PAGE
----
Is there a part of our adolescent experience that refuses to go away, that covertly colors reflections of our ‘grown-up” selves? Maybe that is why Young Adult novels are mostly unrecognizable to me as such unless I have been told that they belong to that genre. Feisty fourteen year old Arnold Spirit (Junior), Spokane Indian and budding cartoonist, is searching for the place where hope resides, and my senior-citizen-aged-self felt every pebble beneath his moccasins as if I were walking with him.
Born hydro encephalitic and never expected to survive infancy, Junior’s large head and hands, and extra-long feet (size 11 in third grade) belie his intellect and potential basketball prowess. His scholarship and looks (“with my big feet and pencil body, I look like a capital L walking down the road”) have made him the perpetual target of reservation bullies. Cartooning is his coping mechanism for life’s problems. He says, “I think the world is a series of broken dams and floods, and my cartoons are tiny little life boats.”
Junior needs even more life boats after enrolling at the rich white kids’ school 22 miles from the reservation, his only path to a quality education and to empowerment to find hope. He abruptly becomes an outcast in two worlds. Even his BFF Rowdy has ditched him for being a traitor to his tribe. They call him an apple- red on the outside and white on the inside. Gradually, Junior makes a few friends at his new school while still a pariah on the rez. “I was half Indian in one place and half white in the other. It was like being an Indian was my job, but only a part time job, and it didn’t pay well at all.”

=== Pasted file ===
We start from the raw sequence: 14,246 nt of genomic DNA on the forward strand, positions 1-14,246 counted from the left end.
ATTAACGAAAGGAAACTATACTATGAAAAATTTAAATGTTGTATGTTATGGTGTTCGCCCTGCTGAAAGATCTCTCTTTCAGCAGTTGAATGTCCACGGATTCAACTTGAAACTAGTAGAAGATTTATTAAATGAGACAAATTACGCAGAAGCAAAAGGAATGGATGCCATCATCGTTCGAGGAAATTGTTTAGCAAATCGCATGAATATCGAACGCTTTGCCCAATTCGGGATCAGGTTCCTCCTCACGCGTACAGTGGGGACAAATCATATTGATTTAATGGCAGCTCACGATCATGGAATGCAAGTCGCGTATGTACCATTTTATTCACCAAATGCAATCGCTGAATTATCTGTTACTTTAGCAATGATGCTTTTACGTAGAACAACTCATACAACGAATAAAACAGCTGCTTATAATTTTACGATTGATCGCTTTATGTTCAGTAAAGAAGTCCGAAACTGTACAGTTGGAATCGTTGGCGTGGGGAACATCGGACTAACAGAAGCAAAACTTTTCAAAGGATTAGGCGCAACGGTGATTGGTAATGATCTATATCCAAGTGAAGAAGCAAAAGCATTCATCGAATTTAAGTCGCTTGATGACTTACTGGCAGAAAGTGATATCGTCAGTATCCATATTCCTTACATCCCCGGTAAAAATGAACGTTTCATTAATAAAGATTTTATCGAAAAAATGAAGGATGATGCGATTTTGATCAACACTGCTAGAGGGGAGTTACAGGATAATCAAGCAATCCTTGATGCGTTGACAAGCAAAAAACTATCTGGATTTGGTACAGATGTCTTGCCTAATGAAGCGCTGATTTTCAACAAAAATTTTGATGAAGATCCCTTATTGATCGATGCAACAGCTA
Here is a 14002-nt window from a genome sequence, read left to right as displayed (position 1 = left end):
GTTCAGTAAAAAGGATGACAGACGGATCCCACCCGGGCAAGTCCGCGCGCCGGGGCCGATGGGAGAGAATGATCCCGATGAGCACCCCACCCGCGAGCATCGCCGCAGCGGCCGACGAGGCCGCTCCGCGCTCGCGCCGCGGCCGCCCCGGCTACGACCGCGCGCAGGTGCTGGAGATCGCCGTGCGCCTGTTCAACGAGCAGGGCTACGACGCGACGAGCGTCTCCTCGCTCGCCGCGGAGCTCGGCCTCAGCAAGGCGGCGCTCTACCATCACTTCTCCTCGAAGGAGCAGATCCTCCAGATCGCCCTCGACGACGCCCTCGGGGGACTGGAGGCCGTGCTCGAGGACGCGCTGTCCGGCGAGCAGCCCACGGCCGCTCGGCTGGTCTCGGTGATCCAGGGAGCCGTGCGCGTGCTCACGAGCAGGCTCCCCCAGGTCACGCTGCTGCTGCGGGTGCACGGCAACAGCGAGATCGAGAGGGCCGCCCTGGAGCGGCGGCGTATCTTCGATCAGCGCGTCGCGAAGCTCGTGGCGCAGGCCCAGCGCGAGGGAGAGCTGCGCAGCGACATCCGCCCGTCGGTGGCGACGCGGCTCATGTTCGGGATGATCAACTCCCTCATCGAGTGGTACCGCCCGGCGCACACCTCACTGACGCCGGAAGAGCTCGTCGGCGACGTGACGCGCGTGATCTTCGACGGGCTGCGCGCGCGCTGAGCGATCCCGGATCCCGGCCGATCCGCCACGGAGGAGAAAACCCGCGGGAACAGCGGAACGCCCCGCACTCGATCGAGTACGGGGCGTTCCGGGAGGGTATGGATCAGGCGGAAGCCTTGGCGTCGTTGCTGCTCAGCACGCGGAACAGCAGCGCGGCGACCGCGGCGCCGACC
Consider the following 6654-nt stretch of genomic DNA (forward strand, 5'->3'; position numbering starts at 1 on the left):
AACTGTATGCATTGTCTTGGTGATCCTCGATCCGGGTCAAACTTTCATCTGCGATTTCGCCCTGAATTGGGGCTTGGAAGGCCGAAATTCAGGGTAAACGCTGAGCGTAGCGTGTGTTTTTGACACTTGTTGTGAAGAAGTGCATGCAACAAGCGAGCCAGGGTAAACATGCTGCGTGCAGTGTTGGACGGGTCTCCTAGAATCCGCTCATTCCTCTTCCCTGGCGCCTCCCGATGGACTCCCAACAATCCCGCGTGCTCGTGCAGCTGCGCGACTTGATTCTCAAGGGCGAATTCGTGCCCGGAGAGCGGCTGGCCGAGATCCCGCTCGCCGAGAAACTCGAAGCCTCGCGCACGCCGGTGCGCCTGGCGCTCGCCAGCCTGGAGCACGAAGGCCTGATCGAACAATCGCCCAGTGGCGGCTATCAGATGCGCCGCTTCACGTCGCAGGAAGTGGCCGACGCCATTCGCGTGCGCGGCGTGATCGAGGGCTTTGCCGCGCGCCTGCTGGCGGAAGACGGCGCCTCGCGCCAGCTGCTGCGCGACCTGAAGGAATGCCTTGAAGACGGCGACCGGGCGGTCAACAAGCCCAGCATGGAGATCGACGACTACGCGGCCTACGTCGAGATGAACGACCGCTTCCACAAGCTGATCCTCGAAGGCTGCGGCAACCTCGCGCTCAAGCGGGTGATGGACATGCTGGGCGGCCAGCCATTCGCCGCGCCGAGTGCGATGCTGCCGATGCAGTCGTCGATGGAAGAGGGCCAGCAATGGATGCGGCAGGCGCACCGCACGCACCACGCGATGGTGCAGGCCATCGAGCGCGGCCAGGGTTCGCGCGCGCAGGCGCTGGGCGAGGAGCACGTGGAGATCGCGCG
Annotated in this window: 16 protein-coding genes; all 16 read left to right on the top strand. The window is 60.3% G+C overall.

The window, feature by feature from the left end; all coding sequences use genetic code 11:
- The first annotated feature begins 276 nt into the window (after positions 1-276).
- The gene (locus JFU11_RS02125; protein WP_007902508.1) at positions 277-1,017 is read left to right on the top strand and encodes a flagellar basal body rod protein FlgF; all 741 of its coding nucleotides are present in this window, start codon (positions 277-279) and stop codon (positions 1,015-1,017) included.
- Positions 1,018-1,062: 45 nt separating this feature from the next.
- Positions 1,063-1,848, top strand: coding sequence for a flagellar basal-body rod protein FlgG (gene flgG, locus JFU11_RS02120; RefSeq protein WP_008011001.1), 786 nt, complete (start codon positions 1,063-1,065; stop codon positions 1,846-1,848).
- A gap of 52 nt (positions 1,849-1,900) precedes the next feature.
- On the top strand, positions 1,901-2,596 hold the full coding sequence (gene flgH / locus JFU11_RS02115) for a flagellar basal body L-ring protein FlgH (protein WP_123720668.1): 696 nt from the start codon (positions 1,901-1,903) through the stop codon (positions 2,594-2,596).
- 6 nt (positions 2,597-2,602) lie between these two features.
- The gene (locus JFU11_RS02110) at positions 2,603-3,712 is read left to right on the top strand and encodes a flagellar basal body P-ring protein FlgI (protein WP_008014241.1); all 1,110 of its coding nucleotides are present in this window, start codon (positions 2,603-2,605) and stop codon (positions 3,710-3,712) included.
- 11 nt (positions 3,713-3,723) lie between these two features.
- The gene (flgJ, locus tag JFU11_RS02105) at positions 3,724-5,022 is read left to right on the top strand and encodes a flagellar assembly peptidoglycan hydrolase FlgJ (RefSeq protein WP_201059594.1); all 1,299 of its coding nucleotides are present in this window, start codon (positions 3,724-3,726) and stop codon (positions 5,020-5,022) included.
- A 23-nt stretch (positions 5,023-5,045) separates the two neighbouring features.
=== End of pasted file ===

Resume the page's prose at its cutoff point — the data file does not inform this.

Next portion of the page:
Sound depressing? It Isn’t! Search for self, poverty of a people, alcoholism in a family/ tribe, bullying, love and loss and loyalty of family and friends are practically universal and ageless themes. Junior faces his coming of age obstacles and finds his strengths with resonating humor, sharp wit and his cartooning. If fact, you can flip through and look just at the cartoons for a condensed version of the story. Note the differences in the first and last cartoons, as Junior’s confidence grows.
This book won five awards including the National Book Award. It is an easy, entertaining read, and I finshed it in an evening. Author Sherman Alexie has published other books, poems, and has a new release( short stories) that I can hardly wait to read.
RCW -neighborhood reader